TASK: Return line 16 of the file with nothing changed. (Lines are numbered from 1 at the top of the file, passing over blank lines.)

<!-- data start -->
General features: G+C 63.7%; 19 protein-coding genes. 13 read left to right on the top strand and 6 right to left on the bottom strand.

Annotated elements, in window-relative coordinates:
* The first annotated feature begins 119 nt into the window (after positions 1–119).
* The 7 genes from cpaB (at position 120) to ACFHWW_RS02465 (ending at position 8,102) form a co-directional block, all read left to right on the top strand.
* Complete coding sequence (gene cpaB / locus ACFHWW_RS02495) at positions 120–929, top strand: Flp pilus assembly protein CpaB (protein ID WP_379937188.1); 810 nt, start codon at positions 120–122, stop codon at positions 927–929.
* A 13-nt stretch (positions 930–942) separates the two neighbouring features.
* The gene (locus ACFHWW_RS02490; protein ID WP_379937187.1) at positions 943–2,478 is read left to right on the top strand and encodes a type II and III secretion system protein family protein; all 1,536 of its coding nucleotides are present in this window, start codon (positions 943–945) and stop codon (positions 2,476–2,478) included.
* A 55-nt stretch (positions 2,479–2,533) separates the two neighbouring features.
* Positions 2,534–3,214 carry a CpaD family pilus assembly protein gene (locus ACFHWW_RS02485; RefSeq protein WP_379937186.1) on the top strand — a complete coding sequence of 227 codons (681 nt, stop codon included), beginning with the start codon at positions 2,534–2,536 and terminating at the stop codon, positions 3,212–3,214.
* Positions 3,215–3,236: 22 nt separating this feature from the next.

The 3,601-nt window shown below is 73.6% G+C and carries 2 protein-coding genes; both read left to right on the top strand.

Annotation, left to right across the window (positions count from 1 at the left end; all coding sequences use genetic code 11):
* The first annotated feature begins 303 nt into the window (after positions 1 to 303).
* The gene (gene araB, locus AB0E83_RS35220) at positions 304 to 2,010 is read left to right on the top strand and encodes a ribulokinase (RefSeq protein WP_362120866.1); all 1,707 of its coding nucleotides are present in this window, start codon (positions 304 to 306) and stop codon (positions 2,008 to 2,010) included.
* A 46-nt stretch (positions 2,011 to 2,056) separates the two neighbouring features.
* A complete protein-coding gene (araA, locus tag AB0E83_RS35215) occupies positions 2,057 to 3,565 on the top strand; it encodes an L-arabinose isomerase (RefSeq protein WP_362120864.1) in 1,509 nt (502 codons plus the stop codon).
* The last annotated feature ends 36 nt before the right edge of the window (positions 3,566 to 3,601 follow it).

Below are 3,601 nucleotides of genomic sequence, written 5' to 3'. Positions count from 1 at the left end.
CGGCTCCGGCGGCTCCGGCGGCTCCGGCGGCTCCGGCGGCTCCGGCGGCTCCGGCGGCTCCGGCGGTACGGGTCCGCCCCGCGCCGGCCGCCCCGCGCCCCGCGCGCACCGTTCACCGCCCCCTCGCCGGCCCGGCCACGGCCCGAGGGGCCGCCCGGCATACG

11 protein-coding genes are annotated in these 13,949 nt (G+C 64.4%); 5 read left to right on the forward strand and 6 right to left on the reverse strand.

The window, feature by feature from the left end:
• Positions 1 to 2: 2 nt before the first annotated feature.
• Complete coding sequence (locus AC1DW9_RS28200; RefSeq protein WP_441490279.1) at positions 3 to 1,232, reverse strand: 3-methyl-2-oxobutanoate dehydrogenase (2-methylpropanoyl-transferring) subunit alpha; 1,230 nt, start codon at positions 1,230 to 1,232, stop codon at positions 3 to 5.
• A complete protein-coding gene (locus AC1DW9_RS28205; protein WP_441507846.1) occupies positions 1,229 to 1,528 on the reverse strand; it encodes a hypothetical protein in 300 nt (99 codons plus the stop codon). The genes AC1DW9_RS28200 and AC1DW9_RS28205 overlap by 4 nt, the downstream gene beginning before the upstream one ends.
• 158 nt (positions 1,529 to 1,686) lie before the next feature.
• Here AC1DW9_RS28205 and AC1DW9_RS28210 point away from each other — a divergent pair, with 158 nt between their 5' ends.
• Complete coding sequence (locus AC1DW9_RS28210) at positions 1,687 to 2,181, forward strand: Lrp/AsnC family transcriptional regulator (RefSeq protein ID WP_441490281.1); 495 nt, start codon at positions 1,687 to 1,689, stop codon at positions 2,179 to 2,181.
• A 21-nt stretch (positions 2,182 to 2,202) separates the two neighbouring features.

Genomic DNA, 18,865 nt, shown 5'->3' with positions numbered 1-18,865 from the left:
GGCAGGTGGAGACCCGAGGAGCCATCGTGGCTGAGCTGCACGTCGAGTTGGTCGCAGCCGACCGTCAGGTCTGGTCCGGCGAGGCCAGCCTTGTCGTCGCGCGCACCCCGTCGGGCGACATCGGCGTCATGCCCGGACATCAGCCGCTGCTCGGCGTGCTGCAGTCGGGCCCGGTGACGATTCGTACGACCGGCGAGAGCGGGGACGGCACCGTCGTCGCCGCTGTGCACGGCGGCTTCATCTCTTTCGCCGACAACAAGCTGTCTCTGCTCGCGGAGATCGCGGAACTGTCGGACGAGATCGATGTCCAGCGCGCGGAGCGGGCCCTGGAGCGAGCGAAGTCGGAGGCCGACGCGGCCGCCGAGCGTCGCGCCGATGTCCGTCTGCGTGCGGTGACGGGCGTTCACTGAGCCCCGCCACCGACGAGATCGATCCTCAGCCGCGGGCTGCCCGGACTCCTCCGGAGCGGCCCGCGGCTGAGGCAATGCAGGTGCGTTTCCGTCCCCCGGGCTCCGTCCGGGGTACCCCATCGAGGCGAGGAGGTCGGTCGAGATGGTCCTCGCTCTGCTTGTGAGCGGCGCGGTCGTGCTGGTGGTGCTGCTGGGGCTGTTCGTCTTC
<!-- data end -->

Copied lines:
* A complete protein-coding gene (araA, locus tag AB0E83_RS35215) occupies positions 2,057 to 3,565 on the top strand; it encodes an L-arabinose isomerase (RefSeq protein WP_362120864.1) in 1,509 nt (502 codons plus the stop codon).